I had one person come up to me and tell me because I wrote my post, they were able to tell their family members what happened to them about 15 years prior with them. And I encouraged them to do that. And I think it’s a good idea to let those who know that if it happened to you, you’re not alone. We got to go through those I don’t wanna tell anyone, I’m scared, no one’s gonna believe me. But if we want to come and stop this from happening, we have to talk about it. We can’t just act like it doesn’t happen. And for me writing that post, it was a way of healing myself to get it out and forgiving the actual person who I later also wrote to hold them not knowing where they were if they could actually see it. But just letting them know that I forgive you.

I can’t move on with my life until I do because I’m gonna harbor all of these feelings toward that situation and it’s not gonna do me any good. No, I’m not gonna forget what happened, but I have to do it for me. Well even if they never see it. If okay, we’re because I know [crosstalk] [12:52]that I’m okay and I forgave. And I really just want people to know that you’re not alone. So you really aren’t by yourself. Like I remember sitting in a group, a small group for church and that one thing I want to say our Bible study like turned into a safe place because I met about four other girls that night that went through the same thing that I had gone through. And we all just sat and told our story of what happened, and how it affected us, and where we were at that point.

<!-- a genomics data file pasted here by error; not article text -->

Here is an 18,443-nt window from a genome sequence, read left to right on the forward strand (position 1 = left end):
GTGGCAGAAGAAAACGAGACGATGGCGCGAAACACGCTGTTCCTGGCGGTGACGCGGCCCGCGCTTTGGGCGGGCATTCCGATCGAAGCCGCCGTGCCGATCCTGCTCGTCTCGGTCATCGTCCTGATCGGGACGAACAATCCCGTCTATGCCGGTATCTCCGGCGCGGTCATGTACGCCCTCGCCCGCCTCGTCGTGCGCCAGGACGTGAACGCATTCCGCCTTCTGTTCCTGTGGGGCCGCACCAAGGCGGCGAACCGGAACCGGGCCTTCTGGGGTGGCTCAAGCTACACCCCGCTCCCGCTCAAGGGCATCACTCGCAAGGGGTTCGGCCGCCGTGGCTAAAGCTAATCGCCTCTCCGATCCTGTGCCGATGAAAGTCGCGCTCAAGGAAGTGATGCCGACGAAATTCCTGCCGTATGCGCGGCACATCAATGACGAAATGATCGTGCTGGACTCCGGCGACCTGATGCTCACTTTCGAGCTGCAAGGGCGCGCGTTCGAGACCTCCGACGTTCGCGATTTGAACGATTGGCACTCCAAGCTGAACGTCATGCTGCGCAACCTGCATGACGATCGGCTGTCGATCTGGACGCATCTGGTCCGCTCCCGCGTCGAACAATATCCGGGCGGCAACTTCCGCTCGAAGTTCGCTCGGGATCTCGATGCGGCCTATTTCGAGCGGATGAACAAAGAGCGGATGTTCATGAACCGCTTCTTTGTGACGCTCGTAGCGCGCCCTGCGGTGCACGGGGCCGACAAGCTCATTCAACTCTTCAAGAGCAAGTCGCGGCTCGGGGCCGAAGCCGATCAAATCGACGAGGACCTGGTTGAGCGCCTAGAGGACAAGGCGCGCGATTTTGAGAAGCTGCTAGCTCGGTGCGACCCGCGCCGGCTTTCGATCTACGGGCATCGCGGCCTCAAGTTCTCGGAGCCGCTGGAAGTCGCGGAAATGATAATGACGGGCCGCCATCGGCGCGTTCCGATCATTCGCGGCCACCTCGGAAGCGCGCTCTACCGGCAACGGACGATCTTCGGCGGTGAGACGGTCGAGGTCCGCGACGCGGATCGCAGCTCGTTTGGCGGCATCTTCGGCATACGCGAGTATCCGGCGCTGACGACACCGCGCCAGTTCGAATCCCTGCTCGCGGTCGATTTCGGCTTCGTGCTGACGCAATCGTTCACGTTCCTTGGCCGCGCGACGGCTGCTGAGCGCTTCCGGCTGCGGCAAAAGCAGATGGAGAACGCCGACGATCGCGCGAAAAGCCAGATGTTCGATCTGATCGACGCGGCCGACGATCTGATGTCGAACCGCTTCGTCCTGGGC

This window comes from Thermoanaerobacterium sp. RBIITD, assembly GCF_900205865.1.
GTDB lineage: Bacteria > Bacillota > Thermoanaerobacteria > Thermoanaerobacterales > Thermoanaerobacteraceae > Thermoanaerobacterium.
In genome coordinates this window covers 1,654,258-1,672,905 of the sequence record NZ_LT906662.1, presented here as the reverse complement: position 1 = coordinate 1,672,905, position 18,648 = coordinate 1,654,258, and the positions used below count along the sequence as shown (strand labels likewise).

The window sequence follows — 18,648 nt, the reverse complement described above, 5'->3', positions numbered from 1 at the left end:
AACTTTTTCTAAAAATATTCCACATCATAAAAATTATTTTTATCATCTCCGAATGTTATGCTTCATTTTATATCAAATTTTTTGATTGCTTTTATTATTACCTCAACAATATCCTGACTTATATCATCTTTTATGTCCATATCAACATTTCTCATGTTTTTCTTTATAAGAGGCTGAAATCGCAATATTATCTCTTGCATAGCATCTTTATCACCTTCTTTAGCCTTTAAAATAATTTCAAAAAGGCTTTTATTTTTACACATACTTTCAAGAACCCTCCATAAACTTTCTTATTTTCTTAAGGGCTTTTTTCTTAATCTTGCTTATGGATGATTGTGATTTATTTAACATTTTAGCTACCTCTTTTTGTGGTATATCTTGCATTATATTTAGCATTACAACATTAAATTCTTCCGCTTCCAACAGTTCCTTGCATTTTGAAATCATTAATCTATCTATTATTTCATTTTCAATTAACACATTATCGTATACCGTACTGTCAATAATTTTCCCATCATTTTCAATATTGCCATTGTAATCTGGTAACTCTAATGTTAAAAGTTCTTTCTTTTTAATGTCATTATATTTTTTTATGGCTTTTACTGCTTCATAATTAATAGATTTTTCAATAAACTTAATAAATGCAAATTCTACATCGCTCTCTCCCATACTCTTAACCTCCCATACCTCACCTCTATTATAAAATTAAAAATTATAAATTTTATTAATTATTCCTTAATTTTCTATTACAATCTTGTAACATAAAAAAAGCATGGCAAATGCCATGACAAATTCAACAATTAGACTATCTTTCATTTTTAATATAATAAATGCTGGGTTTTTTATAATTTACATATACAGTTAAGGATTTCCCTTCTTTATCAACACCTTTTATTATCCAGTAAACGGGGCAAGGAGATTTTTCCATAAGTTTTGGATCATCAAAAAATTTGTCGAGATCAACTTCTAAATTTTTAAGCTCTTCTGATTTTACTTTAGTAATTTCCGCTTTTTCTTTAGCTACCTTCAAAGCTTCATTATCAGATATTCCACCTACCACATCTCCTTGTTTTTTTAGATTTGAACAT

It just feels so good because of talking about it is a form of healing. Because the more you get it out, the more you can heal, and you can heal others. And you can help others kind of direct where they should go even if it is just in a like or comment or it can probably get the ball rolling for them to say, “Okay, well it happened to me some years ago where I feel this way. Something isn’t right. Maybe this is why I am doing what I’m doing at this current point and I should talk to somebody about it.

Kimi:   Yes and I think what’s awesome about your story is there are so many different… and just for me watching on the outside a little bit that I can see as external person. There are so many different modalities you use to guide yourself in your healing. And also, I wanna point out that healing isn’t just one day you wake up and you’re over it and you know whatever happened just didn’t happen. This is it. We have to constantly work on our self-care. You did counseling, you went to groups. A big one I wanted to talk to you say you got into yoga.

When I think about rape or sexual assaults; attempted rape, it’s really somebody attacking a person’s physical being. But it has a lot of mental anguish that it causes people going forward. But you did a lot of mind body things in your healing too. Like yoga has a very big mind body connection. Even what you do right now. You’re really helping individuals on their external and their external being; their body too. Like providing them that nurturing and care as well to their external body. I don’t know if you noticed that, but that’s something that I’ve noticed too. What made you get started with yoga and how bad as far is feeling back in control of your body?

Robin: I got into yoga on Instagram. I followed a young lady by what she goes by the name of Lady [inaudible] [15:21]. Her name is [inaudible]. And I remember seeing her doing … And I was like whoa! What is she doing? And so I just like went through her page. I was like I wanna try that. Like I wanna see if I can do that. So I thought I’ll follow her and several other people that were in the yoga and doing other challenges. It was like every day you had a different rolethat you had to do and post it. So after a while, I thought to kind of like try to practice on my own. I bought books. I started doing yoga on the river.